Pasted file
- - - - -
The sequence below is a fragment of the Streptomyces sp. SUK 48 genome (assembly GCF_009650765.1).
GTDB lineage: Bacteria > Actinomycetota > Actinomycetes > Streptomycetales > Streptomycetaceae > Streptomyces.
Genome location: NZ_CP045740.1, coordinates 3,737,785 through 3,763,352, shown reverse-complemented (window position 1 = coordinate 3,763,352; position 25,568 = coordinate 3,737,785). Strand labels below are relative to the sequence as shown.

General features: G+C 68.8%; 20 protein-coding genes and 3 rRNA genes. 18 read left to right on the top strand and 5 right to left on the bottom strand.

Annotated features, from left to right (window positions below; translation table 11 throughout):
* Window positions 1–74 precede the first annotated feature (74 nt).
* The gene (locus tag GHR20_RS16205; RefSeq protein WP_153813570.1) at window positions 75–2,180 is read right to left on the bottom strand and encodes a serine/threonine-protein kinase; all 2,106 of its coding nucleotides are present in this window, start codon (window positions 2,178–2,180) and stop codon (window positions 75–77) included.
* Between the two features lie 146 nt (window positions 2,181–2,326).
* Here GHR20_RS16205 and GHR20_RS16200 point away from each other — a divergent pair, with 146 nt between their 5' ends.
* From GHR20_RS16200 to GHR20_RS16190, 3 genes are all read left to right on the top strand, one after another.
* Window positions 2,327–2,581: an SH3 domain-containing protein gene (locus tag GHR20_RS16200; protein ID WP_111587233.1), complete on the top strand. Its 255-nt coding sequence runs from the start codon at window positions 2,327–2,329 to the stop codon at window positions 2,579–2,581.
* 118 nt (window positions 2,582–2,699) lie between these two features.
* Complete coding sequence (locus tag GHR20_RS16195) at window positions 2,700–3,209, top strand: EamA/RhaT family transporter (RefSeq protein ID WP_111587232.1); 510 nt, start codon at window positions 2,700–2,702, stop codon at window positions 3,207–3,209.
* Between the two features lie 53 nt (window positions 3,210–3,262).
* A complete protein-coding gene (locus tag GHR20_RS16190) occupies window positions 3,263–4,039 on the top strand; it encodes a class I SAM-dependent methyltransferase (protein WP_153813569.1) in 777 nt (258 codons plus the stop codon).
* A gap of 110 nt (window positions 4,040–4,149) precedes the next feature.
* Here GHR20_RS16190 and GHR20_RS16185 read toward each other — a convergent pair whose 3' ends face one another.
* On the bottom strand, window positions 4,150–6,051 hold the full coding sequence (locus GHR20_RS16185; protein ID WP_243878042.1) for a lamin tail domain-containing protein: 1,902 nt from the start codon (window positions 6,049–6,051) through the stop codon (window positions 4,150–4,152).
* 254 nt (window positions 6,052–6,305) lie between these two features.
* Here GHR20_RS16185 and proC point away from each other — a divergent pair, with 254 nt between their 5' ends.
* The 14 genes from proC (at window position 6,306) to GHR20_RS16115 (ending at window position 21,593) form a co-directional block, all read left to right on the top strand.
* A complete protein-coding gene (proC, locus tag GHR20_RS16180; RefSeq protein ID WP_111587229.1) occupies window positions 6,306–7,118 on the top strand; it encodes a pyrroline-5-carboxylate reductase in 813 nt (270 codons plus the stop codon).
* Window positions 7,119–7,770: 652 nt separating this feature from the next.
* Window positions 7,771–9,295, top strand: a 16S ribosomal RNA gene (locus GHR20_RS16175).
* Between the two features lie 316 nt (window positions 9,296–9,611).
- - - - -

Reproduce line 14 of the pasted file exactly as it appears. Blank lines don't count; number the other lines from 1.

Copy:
* Between the two features lie 53 nt (window positions 3,210–3,262).